Workers Party members are actively supporting the “Aotearoa is not for sale” hīkoi. Indeed, we believe we need to go further than just keeping assets in public hands, we want to push forward for workers’ and users’ control of those assets.
Whilst a number of political parties have pledged their support for the campaign, we must be on guard that the campaign does not become side tracked by an excessively Parliamentary focus. The ongoing struggle of the Auckland wharfies against casualisation (the first step towards privatisation) shows the most effective way to oppose the government’s asset sales plan. The last thing capitalist investors want to deal with is a bolshy workforce. The campaign by Glen Innes residents against state housing sell-offs is another inspiring example.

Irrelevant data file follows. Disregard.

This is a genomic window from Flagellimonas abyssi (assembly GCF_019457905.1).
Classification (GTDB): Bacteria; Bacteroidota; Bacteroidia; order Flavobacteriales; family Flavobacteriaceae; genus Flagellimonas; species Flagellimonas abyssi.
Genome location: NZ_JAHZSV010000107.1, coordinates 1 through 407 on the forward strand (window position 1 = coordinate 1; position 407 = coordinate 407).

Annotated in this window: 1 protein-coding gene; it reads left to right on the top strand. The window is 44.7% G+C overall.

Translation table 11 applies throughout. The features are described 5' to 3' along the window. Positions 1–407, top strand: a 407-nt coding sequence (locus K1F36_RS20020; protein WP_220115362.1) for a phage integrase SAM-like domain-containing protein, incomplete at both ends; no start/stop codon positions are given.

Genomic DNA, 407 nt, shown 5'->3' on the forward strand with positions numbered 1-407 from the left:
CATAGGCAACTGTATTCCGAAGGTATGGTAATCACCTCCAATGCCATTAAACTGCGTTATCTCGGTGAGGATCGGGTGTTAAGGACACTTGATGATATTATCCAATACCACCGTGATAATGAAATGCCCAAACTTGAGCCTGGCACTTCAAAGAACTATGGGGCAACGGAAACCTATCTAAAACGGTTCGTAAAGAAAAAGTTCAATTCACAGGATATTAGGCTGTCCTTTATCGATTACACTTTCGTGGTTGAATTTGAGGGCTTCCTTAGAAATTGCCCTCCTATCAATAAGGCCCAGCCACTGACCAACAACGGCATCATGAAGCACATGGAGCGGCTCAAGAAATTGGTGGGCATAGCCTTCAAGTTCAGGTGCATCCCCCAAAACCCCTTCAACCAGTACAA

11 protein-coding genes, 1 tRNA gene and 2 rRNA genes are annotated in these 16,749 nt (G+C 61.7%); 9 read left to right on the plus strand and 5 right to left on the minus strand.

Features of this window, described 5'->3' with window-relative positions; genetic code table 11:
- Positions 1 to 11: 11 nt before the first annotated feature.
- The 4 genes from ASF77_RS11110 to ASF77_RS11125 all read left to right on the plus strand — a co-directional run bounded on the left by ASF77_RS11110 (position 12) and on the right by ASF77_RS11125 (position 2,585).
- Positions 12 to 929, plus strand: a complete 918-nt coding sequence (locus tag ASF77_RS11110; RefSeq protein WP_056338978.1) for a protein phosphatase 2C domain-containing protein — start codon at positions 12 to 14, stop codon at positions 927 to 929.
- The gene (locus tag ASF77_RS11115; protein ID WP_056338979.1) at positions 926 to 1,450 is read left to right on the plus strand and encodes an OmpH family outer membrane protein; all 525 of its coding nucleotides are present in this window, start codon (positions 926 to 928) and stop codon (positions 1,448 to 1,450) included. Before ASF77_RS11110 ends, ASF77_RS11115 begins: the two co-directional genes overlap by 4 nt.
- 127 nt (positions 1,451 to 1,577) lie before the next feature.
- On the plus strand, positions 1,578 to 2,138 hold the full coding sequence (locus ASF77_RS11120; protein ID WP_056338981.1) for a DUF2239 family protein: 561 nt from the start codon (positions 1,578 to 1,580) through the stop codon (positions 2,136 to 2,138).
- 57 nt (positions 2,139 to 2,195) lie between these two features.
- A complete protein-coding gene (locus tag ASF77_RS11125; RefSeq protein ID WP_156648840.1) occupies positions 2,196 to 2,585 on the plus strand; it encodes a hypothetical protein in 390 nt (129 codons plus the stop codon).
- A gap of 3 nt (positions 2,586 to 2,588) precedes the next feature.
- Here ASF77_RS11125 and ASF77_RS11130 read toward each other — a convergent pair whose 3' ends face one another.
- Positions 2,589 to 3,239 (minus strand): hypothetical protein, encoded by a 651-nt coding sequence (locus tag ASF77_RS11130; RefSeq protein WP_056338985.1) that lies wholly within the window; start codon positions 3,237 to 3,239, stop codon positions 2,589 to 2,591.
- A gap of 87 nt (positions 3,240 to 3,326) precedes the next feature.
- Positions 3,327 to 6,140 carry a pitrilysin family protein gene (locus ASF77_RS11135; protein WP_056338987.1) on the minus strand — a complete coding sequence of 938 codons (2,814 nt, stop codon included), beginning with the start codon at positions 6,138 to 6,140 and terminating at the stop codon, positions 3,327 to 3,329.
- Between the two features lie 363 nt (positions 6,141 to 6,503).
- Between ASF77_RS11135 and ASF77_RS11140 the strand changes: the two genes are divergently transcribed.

We must also guard against the strong element of xenophobia around “foreign ownership”, particularly against Chinese ownership of NZ assets. We in the Workers Party are socialists and internationalists, and regard the arguments about “foreign ownership” as a dangerous distraction that threatens to undermine our struggle against privatisation. The problem is private capitalist ownership of public utilities, whether those capitalists are New Zealanders or “foreigners”.
Furthermore, there is a particularly nasty history of anti-Chinese racism in New Zealand, which dates to the development of immigration controls in this country. Immigration controls originated from a “White New Zealand Policy” that was initially concerned with keeping out Chinese people.
(For more information, see our pamphlet on Open Borders)
We support the actions of Ngāti Rereahu who occupied one of the Crafar farms in February, demanding the return of their ancestral whenua. But we would have supported the action regardless whether the land was in NZ private, “foreign” or Crown ownership.